When I saw the drawing results and called my brother and told him that we had both drawn bull tags in the breaks and he said, "Oh No", I said what? He was already in Yellowstone living out of his camp trailer working on this season's project. Most of the summer was filled with high stress and very long hours, sometimes as many as 100+/week. My brother is 52 and I'm almost 54, so those hours are a lot rougher on us than they used to be. Needless to say diet suffered as well as exercise. So of course when we finally closed out one of the season's biggest projects only one week before the opening of Montana's general rifle season we were nowhere near ready gear wise, attitude wise, or physically. We loaded up and headed over east on the the 8 hour drive with four horses and the camp trailer. The plan was to pack a little dome tent into a little stock tank about six miles in and pick which bull we wanted opening morning and head home. We had done that two years prior with a couple of cows and it worked perfectly. We pulled into the Campground at 1:30 AM and got settled as quickly as possible without making too much noise on Thurs. night. Friday afternoon we started the ride in to our spike camp. Before we were even 1/2 a mile from the truck I heard a string of choice words from John and he had gotten too close to my old gelding and gotten kicked! He said he'd be okay so on we went. At the bottom of the hill we saw a camp and three trucks. They had a number of youth hunters and were headed in to the same area we were headed for. We talked a little and found out that they had been shooting cows out of my honey-hole for two days prior. That didn't bode well, but on we went. On the ride in we heard a bull bugle and saw the small herd bull with a dozen cows or so. That was a good sign. When we got to our camp spot we found that the stock tank was bone dry! So no water for the horses! Not good. Opening morning we were so tired we were a little late getting going It was 9 AM before we were saddled up and headed the 3/4 mile for my planned glassing perch to spot our bulls. As we got up onto the ridge we saw 3 different groups of hunters much to our surprise. We talked to each group that we met up with. Every person we met was nice and we enjoyed talking with everyone, but it was just a little crowded. By the end of the day we had heard very few shots and counted 12 hunters besides us on our ridge. Because we were camped there we were able to stay until dark to glass and we saw three different groups of cows with "decent" herd bulls maybe 275 - 300 type 6 point bulls. There were quite a few bulls maybe 15 or so, but no shooters that we saw. Sunday morning started with light rain on the tent at about 4 AM. I had neglected to bring any raingear so stayed in until the rain quit about 9 AM, so a late start again. As we arrived up on the popular ridge and introduced ourselves to some new friends and some old ones we had a couple of other horse hunters ride past us. We followed behind them and pretty soon they stopped and one of them grabbed his rifle and went down into the coulee, while his partner held the horses. We stayed back about 10 yards away so we wouldn't spook any game they might be seeing. As it turned out he shot a 6x7 "decent" bull not too awfully far off of the trail. There was a "lot" of shooting Sunday. We watched a herd of close to a hundred run out the bottom. There were a number of bulls in that group, but no shooter bulls that we could see. The rest of the afternoon we saw no more elk, there was just too much action, both from the lake and on top too. We decided to pack back out the next morning to the truck and spend a day at the campground. As John was mounting his horse his little green pack horse got his lead rope under his mount's tail and that lead to him hitting the ground really hard with his elbow in his ribs. So now he had either cracked ribs or at least bruised ribs, not to mention that when he bent over he would get a nose bleed that wasn't very easy to stop! We packed camp up and headed out even though it was raining lightly, but there was no breaks in the clouds and I was a little nervous about pulling a gooseneck trailer with four horses out 6 miles on a wet gumbo road. We made it out with nothing more than a lot of mud on top of my old Dodge, but the rain kept falling. It rained all day and night Monday and stopped early morning Tuesday. Everybody knows the Breaks and rain, stuck in camp. Our next door neighbors in the campground were going home and I asked if they would text us to let us know how the roads were because we were considering taking the two problem horses back to Kalispell. They told us that as they got just West of the campground the roads got drier and actually dusty, so John and I decided maybe it was worth a drive to the west end of our Unit to check the roads and see what we could see. The farther we went the fewer hunters we saw, and more game we saw. Pretty quick we had seen a good sized group of cows with at least one "decent" sized bull that we planned to check out as we made our way closer. I had some places that I had seen bulls in past years that were always overlooked. As we made our way that way and stopped to glass, sure enough there was a group of five bulls totally at ease and up feeding and lounging with no hunters in sight in any direction. As I glassed through the spotter, it was obvious that three of the bulls were pretty good, and one was really good, and best of all they were pretty close to the road! We parked and hiked up the coulee and pretty soon we were laying behind some sagebrush looking at five bull elk who had no idea we were there. Back in the summer I had told John that I wanted him to have first shot. He had only had one Breaks bull tag before, and had taken a good bull, but he was due to have something good happen, of course being who he is, he was laying there trying to talk me into shooting the big bull, but there was no way that was going to happen, so he settled in behind his 300 RUM and settled in to mine. He shot and hit,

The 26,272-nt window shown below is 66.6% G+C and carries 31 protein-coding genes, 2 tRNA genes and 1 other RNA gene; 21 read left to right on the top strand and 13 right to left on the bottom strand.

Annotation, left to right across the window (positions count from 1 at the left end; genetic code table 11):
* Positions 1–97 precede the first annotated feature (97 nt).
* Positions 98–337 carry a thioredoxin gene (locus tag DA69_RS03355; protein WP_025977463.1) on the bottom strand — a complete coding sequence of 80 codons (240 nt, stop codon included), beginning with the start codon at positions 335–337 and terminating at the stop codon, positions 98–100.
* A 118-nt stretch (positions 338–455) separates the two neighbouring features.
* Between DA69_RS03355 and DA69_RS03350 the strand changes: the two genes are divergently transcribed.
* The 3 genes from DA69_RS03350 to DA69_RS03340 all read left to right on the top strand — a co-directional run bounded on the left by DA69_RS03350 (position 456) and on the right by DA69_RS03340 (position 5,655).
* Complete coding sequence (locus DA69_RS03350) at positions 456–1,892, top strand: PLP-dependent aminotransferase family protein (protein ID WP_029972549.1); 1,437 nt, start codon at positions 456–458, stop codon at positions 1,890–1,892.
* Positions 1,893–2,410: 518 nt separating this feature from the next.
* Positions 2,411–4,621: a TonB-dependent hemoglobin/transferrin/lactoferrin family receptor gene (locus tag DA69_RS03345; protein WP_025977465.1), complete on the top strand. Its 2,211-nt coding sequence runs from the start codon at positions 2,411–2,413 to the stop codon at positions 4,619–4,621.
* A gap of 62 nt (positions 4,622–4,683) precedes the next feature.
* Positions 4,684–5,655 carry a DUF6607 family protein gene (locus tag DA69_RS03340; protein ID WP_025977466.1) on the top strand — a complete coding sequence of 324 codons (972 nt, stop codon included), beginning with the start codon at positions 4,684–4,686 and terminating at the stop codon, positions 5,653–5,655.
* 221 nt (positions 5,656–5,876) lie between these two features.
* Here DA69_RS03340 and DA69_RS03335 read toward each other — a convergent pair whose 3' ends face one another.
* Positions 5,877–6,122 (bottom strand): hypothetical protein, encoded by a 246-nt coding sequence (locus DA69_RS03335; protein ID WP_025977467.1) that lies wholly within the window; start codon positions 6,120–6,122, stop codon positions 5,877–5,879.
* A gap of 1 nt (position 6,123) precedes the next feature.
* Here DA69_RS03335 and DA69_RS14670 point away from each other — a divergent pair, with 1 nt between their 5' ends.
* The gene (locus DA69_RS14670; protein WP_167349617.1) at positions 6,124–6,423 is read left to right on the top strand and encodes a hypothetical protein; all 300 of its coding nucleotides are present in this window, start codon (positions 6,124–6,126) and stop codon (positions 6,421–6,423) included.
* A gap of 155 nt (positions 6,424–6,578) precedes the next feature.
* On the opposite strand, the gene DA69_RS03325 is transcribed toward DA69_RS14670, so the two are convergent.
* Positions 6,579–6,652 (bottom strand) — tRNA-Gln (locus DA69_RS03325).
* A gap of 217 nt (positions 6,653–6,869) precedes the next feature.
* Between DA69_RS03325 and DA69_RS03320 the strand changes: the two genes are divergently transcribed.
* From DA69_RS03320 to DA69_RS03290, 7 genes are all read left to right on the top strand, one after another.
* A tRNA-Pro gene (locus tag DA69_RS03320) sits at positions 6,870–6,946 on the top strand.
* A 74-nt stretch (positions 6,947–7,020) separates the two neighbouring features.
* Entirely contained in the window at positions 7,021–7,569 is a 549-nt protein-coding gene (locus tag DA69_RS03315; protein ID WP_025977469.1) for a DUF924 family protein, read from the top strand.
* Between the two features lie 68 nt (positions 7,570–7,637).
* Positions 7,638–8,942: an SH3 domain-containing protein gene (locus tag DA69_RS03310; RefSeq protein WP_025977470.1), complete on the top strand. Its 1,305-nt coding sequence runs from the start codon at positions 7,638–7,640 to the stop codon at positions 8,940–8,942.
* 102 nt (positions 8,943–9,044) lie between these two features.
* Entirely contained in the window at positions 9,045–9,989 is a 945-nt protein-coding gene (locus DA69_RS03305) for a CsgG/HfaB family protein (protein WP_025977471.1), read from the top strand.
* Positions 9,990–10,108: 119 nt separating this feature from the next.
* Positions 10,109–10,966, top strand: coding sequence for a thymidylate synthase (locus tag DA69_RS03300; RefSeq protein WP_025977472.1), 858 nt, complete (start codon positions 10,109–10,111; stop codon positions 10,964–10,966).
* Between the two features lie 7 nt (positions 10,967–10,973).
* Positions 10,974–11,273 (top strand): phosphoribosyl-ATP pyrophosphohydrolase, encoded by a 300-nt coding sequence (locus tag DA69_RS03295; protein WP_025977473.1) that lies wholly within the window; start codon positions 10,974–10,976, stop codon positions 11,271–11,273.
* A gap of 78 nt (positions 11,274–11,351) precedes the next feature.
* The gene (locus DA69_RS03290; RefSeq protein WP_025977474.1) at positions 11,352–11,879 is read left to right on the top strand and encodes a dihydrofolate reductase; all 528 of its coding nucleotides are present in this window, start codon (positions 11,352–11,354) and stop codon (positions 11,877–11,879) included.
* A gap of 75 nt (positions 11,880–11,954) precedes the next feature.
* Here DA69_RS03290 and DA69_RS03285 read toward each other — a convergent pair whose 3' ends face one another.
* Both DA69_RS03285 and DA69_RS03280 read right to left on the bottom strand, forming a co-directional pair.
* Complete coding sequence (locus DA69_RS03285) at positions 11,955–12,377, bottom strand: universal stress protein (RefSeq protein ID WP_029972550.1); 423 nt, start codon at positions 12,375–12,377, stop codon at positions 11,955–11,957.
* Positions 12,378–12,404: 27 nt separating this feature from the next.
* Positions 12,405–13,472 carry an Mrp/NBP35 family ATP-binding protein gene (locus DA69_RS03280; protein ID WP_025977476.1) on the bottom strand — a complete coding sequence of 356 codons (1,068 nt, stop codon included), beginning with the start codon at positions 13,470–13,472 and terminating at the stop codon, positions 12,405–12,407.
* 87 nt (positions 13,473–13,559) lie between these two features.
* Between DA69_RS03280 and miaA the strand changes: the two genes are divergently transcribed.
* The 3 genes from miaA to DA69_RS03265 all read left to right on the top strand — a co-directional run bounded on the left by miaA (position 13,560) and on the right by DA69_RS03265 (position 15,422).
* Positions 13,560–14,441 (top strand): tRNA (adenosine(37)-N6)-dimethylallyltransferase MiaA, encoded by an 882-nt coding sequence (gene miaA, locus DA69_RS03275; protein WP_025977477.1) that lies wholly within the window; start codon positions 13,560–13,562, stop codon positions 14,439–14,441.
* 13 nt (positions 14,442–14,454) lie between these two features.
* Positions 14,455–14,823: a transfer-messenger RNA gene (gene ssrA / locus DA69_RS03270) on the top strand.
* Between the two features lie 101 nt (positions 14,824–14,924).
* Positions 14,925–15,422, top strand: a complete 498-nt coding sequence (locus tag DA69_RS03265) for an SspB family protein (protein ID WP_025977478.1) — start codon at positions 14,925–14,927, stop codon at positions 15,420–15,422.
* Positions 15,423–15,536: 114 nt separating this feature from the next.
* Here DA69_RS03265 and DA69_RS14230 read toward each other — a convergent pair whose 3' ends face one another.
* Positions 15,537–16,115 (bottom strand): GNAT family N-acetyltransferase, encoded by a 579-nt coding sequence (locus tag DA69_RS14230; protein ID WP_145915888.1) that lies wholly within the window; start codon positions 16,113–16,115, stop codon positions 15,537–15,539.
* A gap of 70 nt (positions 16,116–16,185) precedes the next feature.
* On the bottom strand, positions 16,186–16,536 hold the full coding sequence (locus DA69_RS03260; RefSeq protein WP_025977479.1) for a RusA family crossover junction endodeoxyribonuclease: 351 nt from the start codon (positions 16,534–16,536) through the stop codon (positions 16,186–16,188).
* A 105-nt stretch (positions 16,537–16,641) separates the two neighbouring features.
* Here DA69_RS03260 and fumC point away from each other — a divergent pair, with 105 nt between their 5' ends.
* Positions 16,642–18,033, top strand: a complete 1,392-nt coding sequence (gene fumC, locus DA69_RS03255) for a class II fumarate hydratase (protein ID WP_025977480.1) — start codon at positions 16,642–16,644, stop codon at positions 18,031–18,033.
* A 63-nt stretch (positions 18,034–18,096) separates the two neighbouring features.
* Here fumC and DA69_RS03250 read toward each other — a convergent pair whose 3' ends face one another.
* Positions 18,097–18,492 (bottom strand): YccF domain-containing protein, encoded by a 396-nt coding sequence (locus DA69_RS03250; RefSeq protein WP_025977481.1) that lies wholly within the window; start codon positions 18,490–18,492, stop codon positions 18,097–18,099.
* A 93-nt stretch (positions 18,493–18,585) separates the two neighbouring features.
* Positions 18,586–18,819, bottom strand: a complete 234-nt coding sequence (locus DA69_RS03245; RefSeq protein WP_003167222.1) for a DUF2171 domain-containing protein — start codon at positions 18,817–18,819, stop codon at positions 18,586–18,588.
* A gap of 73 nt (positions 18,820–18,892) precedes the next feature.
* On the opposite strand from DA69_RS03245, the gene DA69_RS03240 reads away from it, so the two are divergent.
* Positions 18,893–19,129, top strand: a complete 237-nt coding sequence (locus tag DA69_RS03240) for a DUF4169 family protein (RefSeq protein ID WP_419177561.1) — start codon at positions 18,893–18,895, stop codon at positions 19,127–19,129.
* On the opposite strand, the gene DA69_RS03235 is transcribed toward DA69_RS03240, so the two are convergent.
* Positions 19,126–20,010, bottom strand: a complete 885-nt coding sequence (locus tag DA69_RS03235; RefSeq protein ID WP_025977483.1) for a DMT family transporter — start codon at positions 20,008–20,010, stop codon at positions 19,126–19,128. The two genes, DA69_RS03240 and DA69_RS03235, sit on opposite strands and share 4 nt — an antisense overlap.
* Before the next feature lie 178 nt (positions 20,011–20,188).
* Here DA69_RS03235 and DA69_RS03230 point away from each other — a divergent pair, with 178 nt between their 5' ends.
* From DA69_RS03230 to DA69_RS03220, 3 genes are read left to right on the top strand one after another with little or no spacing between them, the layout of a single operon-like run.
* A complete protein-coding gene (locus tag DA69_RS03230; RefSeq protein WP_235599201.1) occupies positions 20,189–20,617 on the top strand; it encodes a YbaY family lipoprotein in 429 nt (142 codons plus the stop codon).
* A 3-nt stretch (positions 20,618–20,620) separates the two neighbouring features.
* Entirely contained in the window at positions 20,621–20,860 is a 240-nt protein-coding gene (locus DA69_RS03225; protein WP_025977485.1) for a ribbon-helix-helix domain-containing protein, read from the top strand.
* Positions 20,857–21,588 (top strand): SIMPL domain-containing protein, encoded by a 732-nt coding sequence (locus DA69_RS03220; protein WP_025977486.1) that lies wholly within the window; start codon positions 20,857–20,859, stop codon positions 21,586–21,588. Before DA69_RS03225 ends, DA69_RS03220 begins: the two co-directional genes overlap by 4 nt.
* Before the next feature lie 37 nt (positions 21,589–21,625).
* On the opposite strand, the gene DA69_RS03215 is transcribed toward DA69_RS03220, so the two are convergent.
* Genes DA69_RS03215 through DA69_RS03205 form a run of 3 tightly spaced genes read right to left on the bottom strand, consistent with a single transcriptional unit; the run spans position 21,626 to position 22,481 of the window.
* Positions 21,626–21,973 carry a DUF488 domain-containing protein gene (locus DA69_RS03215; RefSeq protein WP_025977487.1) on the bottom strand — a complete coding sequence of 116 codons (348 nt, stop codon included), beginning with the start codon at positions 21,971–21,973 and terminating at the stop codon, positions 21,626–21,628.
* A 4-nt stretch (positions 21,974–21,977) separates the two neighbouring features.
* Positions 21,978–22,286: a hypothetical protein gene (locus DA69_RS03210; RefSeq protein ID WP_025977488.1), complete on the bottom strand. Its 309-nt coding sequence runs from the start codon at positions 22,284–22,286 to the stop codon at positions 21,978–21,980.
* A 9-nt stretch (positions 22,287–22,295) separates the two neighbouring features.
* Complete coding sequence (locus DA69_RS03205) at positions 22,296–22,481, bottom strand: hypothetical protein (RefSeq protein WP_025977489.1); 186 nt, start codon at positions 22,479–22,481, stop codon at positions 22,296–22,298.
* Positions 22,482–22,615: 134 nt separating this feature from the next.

I shot and missed, which isn't normal, but it happened, so I shot again, and again, and again. Now one thing we had done was make damn sure that our rifles were on before we left, but I was sure my rifle was off. Surprisingly the four other bulls were not that spooked. When we got to his bull, and made sure he was dead, we made our way the short distance to the top of the ridge and the four other bulls were still there only 200 yards away!. I took a good rest and shot and they didn't even move! I rested and shot again, and again they didn't move! My brother handed me his rifle and down he went!
Those bulls reacted like the Gardiner bulls used to act, like they had never been shot at in their lives. I hope I never forget how beautiful those big blond bulls were in that afternoon sun. Johnny's bull was indeed a really nice bull with a small 8th point on each side. My bull was smaller, a 6x7 with some nice qualities, and easily bigger than any of the other bulls we had seen yet, so all in all a most excellent outcome after a much less than auspicious beginning. It was very cool for both of us to have bulls down within a coupe of hundred yards between them. We gutted both bulls and propped them open, because we had no game bags with us and would have to come back on Wed. morning to skin and quarter both bulls and pack them the 3/4 mile to the truck. The quartering and packing went without a hitch although it did really kick in the carpal tunnel in both hands!
I was glad that I had talked with the biologist before going over so that I could get a good idea of just how big of bulls to expect. In the "good ole days" I would have been tempted to hold out for a bit bigger bull, but I think after talking with some locals who are in-the-know, both bulls are above average. We ran into a real nice "Hunt Talker" in Malta who felt that we had done really well with both of them. It was so funny, he asked if we knew each other and then asked if I was on Hunt Talk!